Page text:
Wednesday, April 03, 2019

Rabbit Holes and Reading Goals

Rabbit Holes

An April resolution is to very much limit going down the rabbit hole on FB and TWTR. What I mean is that I will do my best to stay out of the comment sections on certain groups, particularly sports and politics.

There's no winning to be had there. Except for the odd outlier, there is almost no rational discussion. I can almost feel my IQ degrading when I read comments.

This isn't all that easy for me, for by personality I am more of a listener than a talker, or reader rather than writer, this blog notwithstanding. I like listening to or reading about what people have to say. But when I click on many posts, I am confronted by childish comments that add nothing to my life and even subtract from it.

I am not done with either posting or following on either platform. but I am working on the urge to follow comments and to gt involved.


Reading Goals

I have promised not to get too detailed about my monthly reading. You may recall that my goal has been to read 1 fiction and 1 non-fiction each month, I have been meeting both goals and well exceeding my fiction target.

In March I completed 2.5 works of fiction and 1 non-fiction (although it took me a few days into April to finish the non).

The list was quite mediocre. Darkest Before the Dawn was a Sergeant Windflower mystery set in Newfoundland. The setting and characters were appealing, but I found the prose to be ... um ... prosaic. That was much better than One Last Prayer for the Rays by Wes Markin, which I was too macabre and horrific for my gentle tastes.

I did find Played to Death, a Scott Drayco mystery by BV Lawrence, to be good enough,to the point where I would read more of the series if they were to come my way. However, I'm not sure that I would go out of my way to find more volumes.

My non-fiction work was Celtic Lightning: How the Scots and Irish Created a Canadian Nation by Ken McGoogan. It consisted of 30 character studies of various Scots and Irish who might be said to have influenced Canada and Canadians in some way. Many of the figures are deeply historical, and the lines to the present day can be a bit tenuous, but it is mostly in terms of temperament and character that the influence is felt. There were studies of William Wallace, Oscar Wilde, James Joyce, Sir Ernest Shackleton, and many more. I got a bit bogged down at times reading short studies about people who were altogether new to me, but on the whole I am glad that I read the book.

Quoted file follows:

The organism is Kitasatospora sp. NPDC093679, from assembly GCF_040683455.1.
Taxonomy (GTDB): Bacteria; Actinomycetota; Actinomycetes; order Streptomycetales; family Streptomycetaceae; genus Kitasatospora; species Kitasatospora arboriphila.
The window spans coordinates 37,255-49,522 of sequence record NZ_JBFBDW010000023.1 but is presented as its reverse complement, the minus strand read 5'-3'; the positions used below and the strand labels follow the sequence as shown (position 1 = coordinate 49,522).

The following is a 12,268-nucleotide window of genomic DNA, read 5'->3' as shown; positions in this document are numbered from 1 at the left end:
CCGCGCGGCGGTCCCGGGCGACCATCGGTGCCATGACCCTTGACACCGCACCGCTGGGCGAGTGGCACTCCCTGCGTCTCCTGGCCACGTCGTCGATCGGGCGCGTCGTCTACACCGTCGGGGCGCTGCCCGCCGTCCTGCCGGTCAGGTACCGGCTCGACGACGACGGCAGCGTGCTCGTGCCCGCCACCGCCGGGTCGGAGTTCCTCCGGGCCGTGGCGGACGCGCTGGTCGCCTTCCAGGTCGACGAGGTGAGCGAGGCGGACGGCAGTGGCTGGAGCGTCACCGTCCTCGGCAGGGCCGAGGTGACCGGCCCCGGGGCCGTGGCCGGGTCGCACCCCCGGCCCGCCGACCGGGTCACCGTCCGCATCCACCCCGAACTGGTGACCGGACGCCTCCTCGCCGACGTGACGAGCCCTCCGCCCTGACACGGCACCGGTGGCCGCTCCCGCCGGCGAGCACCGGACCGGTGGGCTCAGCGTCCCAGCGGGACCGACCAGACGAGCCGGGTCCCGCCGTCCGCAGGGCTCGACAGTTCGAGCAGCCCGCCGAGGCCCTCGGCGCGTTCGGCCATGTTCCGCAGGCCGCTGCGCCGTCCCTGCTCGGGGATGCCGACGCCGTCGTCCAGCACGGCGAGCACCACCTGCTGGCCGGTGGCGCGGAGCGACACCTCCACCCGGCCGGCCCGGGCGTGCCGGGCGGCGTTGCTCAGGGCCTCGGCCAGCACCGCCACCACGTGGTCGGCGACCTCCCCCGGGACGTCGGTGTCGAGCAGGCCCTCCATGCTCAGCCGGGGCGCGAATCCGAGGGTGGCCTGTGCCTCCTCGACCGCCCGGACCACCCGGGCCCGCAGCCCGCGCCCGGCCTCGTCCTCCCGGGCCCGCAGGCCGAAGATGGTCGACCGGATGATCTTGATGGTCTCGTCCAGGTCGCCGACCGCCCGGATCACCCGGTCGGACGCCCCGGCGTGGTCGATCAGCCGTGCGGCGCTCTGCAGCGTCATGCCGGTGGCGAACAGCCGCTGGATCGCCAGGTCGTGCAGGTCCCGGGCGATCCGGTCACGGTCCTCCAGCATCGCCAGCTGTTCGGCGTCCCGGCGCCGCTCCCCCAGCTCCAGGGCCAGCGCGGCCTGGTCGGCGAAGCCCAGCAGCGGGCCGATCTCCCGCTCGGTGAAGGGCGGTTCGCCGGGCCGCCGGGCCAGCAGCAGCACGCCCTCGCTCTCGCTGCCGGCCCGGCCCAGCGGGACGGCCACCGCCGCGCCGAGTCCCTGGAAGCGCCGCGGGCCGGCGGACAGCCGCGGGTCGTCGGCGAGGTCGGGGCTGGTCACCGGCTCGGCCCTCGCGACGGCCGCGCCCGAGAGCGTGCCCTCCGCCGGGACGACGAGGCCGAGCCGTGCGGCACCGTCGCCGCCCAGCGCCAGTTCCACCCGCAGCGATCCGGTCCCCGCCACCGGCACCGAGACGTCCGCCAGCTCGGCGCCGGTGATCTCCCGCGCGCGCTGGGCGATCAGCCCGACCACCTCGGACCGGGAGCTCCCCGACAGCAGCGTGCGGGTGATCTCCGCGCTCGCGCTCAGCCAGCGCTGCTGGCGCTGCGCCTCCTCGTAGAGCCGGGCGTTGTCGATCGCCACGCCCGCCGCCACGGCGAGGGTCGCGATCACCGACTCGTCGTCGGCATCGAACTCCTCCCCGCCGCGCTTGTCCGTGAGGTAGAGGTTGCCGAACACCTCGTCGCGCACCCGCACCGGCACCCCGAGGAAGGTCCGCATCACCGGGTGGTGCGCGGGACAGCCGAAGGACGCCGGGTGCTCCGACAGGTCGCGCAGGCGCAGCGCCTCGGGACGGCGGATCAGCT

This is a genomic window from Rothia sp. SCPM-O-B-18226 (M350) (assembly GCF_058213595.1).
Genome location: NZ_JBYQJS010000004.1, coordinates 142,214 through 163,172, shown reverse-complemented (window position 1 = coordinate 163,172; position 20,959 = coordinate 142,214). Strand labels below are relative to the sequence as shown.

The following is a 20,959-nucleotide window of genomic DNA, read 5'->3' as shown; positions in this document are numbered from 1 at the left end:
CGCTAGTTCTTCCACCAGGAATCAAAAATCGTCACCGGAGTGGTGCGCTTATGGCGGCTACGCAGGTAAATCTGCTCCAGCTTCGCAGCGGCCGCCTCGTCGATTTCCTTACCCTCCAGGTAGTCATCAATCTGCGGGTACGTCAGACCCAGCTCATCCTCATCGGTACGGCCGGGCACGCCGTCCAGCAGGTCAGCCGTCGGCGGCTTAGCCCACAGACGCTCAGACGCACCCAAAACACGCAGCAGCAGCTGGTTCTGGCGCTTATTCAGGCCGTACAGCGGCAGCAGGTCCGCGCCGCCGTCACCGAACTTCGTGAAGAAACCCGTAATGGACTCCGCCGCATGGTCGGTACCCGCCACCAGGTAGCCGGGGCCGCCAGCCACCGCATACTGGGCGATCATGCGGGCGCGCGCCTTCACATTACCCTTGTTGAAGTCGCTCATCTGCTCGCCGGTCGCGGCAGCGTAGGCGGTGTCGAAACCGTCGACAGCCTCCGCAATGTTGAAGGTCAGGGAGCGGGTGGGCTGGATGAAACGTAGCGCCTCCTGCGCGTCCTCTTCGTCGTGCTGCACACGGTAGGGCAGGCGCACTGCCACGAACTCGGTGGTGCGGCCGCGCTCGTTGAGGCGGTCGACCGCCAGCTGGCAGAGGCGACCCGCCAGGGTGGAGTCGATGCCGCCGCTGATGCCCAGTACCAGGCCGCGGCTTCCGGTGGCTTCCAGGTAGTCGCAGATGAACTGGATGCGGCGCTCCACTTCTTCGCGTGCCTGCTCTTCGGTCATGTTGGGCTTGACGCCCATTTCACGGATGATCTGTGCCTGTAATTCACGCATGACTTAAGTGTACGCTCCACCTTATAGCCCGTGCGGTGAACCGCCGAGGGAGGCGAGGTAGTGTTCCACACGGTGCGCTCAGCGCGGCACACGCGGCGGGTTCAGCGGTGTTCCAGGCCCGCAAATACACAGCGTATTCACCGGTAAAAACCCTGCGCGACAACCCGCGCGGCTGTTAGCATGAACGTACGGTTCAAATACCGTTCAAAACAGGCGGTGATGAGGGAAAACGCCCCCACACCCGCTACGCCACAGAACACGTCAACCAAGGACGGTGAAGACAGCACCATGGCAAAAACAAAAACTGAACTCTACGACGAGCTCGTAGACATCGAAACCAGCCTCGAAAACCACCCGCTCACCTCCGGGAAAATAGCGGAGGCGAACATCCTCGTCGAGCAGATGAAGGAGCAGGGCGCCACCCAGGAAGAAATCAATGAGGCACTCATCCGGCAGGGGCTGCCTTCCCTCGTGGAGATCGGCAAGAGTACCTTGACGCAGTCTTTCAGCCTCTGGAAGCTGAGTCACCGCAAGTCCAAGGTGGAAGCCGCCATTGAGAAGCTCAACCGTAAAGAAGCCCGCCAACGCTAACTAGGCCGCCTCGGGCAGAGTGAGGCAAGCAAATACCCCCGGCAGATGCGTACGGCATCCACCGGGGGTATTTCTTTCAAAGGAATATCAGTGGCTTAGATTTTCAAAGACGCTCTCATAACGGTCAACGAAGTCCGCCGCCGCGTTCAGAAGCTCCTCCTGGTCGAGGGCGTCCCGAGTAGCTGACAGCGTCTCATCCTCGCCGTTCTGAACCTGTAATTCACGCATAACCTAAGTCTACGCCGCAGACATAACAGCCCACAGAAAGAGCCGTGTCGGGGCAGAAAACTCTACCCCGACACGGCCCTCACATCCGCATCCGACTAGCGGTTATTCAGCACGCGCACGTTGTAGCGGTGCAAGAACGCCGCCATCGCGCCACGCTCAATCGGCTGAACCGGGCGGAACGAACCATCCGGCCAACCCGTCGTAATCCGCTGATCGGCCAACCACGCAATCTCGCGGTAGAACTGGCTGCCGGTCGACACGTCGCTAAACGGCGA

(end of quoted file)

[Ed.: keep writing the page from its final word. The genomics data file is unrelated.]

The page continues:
10 comments:

Barbara Rogers said...

Good goal...the reading one. I've been bogged down (escaping reality of course) in fiction. Lots of audio books make them easy to carry around while doing mundane things. But I've yet to go for a walk while listening to a book...that just seems so absurd to me. I'm currenty listening to Louise Perry...and enjoy that the reader can give the French pronunciations, where if I were reading the text, my mind has 8th grade French with very bad inflections. I have it checked out for only 4 more days, so will be putting in 20 hours to hopefully finish it. Thank heaven I can paint glazes on pots while in the land of Gamache.

Jenny Woolf said...

I am also staying clear of comments sections, and most social media too. It's helping a lot. Never known such stressful political times as we have in Britain right now, but you've been living with that kind of stuff as well. Phew.

Marie Smith said...

It is easy to go down a rabbit hole these days with the number of social media accounts one can have. I comment on little else besides blogger these days.

Mage said...

You inspire me.

Joanne Noragon said...

A friend of a friend cautioned "Don't feed the trollers!" to the latter. I occasionally read FB, and smiled at the admonishment.

Tabor said...

Everything in balance. I do not remark on most political statements on FB because, as you said, the comments can be so poor and unenlightened. They are just slug fests by some very angry people. But there are some funny memes and other stuff as well. I think our level of conversation has been reduced greatly and I hope we will return to higher standards soon.

William Kendall said...

I made a dismayed remark about a comics artist with a bad reputation on Twitter- and the guy himself went after me. Best to leave such things alone from now on.

Christina said...

I prefer fiction over FB and Twitter and world/national politics at the moment (although there is plenty of "fiction" on those sites). I have not opened Twitter since February and only follow FB groups that are homely. Having said all that, I am finding it difficult to get stuck in a new book!

Jenn Jilks said...

Good for you.
We are both voracious readers. I'm looking forward to some sunshine to sit on the front deck and read.

Shammickite said...

I've read Fatal Passage by Ken McGoogan, the story of Scotsman John Rae who discovered the fate of Sir John Franklin and the ships Erebus and Terror.
Also read the story of Erebus by Michael Palin, and currently reading Minds of Winter by Ed O'Loughlin, also about the Franklin expedition plus other Arctic explorations. All books highly recommended!!!